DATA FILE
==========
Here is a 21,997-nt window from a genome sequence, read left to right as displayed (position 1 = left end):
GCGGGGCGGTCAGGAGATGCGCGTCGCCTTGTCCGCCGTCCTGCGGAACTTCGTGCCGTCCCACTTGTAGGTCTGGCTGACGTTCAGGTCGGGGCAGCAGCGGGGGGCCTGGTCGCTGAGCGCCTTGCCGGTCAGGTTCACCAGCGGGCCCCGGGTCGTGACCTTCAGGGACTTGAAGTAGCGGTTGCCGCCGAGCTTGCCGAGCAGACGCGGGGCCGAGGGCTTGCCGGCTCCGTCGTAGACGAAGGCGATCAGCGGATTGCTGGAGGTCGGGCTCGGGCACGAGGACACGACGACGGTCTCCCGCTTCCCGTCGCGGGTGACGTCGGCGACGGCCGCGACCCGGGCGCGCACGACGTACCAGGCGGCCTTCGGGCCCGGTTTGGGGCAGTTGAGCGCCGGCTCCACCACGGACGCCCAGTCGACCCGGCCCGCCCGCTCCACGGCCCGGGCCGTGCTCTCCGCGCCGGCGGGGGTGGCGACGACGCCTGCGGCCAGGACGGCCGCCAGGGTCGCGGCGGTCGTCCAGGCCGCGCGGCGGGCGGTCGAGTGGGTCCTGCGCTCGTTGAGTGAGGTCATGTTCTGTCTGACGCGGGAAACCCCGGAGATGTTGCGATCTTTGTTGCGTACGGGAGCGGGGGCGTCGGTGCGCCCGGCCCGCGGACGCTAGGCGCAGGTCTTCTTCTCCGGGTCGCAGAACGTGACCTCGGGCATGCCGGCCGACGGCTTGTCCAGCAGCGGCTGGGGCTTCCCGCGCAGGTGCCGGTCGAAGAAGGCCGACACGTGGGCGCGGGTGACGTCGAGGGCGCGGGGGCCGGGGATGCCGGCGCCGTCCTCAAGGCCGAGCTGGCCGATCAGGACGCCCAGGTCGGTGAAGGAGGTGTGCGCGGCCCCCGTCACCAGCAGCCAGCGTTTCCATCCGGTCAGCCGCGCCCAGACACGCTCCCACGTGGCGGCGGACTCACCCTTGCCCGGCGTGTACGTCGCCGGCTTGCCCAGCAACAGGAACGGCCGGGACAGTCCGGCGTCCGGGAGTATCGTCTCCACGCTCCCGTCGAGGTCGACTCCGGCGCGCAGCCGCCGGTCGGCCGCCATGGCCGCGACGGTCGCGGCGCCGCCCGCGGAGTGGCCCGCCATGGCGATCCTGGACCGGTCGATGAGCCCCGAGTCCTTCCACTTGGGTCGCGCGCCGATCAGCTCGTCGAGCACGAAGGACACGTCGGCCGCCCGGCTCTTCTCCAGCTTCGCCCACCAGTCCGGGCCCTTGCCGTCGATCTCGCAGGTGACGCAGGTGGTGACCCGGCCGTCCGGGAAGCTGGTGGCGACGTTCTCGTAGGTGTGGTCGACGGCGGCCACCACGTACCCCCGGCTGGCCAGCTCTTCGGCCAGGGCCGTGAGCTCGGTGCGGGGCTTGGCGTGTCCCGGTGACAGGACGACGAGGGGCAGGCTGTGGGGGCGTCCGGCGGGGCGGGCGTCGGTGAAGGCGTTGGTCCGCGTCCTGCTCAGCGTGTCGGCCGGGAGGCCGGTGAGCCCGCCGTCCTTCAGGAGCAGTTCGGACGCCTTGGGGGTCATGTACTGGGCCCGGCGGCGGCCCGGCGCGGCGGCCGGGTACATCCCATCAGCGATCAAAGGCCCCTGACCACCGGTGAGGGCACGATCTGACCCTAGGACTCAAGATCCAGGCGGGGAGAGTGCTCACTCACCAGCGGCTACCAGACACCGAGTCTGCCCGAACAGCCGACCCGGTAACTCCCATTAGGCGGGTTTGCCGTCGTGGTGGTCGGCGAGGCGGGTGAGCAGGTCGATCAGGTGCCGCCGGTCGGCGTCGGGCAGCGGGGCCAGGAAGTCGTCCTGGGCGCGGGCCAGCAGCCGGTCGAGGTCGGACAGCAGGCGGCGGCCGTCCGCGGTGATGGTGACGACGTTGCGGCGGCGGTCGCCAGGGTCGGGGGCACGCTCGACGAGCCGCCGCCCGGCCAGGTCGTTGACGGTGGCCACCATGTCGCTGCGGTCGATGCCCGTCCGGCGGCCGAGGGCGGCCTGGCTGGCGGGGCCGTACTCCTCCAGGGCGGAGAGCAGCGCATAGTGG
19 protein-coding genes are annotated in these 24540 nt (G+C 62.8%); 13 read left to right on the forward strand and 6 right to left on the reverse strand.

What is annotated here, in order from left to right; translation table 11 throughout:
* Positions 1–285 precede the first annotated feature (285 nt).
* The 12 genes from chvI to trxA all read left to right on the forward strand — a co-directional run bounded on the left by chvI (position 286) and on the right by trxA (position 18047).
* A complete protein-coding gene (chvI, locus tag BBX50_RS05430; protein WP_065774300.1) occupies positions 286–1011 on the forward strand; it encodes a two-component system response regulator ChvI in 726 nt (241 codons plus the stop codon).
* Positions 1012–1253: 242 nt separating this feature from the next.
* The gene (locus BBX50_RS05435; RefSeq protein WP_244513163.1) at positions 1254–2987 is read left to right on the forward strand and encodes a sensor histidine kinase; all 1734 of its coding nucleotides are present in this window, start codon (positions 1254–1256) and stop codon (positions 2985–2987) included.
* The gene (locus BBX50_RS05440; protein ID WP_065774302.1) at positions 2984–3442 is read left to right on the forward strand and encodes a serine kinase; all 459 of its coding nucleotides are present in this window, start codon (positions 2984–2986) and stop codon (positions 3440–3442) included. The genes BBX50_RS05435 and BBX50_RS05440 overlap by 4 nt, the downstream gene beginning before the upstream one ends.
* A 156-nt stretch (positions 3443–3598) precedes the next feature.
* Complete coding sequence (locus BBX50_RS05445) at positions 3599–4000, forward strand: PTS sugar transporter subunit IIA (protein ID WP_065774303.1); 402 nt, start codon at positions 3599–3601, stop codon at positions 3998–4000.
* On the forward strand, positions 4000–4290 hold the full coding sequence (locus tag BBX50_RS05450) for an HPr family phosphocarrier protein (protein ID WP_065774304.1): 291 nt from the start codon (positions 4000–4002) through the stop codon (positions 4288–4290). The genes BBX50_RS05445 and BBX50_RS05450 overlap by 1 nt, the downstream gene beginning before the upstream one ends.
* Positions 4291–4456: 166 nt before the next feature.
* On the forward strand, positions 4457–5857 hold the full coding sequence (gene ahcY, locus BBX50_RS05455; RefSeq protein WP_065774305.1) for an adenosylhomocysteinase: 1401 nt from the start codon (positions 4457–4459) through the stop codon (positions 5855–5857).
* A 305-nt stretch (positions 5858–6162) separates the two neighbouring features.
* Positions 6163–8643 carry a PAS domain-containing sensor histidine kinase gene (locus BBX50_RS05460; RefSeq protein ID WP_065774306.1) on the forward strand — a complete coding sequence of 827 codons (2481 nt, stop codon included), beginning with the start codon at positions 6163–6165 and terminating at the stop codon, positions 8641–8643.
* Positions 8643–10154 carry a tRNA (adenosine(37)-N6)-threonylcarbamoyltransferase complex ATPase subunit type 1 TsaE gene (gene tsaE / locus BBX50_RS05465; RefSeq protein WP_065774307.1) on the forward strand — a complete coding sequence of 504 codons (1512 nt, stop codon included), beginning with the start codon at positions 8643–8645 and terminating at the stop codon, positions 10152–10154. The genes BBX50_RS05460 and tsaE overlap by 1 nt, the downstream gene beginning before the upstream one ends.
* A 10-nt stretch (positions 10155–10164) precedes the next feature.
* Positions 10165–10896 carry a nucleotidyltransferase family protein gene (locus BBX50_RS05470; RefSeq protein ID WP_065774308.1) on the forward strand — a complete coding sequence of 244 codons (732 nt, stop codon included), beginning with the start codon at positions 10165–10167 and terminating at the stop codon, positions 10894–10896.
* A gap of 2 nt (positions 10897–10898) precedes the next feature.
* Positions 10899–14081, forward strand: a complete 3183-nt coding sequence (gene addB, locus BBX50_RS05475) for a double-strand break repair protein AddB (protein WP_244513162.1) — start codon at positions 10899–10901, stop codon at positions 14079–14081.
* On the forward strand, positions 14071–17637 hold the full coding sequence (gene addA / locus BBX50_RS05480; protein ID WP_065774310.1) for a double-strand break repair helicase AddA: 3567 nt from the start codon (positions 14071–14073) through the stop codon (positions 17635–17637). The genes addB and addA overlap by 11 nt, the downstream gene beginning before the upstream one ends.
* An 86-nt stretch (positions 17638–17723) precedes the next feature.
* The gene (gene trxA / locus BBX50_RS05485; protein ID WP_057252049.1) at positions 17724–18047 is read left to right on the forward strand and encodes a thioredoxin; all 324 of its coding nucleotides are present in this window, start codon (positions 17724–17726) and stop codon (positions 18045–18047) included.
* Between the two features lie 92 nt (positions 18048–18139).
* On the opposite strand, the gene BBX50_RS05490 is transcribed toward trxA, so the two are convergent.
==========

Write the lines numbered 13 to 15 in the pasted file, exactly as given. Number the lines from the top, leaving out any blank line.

* On the forward strand, positions 4000–4290 hold the full coding sequence (locus tag BBX50_RS05450) for an HPr family phosphocarrier protein (protein ID WP_065774304.1): 291 nt from the start codon (positions 4000–4002) through the stop codon (positions 4288–4290). The genes BBX50_RS05445 and BBX50_RS05450 overlap by 1 nt, the downstream gene beginning before the upstream one ends.
* Positions 4291–4456: 166 nt before the next feature.
* On the forward strand, positions 4457–5857 hold the full coding sequence (gene ahcY, locus BBX50_RS05455; RefSeq protein WP_065774305.1) for an adenosylhomocysteinase: 1401 nt from the start codon (positions 4457–4459) through the stop codon (positions 5855–5857).